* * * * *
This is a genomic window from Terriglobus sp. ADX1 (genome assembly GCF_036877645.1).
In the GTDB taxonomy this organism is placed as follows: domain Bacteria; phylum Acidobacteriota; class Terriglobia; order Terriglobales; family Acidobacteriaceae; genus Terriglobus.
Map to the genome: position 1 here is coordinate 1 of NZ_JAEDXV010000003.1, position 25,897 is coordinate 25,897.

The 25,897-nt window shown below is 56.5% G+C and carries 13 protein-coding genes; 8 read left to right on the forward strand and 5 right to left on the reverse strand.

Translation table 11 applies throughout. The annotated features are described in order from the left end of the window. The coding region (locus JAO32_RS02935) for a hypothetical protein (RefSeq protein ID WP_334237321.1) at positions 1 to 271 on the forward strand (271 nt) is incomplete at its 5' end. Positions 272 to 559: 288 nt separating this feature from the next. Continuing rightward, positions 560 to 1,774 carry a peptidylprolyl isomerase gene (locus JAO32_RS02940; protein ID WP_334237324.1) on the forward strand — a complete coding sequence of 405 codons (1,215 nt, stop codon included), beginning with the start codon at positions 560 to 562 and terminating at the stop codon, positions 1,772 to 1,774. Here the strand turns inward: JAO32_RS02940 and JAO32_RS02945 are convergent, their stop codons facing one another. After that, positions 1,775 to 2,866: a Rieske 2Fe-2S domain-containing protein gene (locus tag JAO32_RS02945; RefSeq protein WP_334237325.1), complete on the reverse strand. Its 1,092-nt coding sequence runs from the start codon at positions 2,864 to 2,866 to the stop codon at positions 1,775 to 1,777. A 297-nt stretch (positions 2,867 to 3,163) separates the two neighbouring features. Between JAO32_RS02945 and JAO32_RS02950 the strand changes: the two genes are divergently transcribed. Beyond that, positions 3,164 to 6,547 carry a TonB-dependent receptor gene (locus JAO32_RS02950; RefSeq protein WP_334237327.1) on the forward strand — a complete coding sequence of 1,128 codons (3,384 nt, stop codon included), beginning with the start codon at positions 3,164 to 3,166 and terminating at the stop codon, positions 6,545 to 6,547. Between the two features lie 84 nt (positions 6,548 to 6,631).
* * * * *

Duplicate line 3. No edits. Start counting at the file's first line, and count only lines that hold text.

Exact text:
Map to the genome: position 1 here is coordinate 1 of NZ_JAEDXV010000003.1, position 25,897 is coordinate 25,897.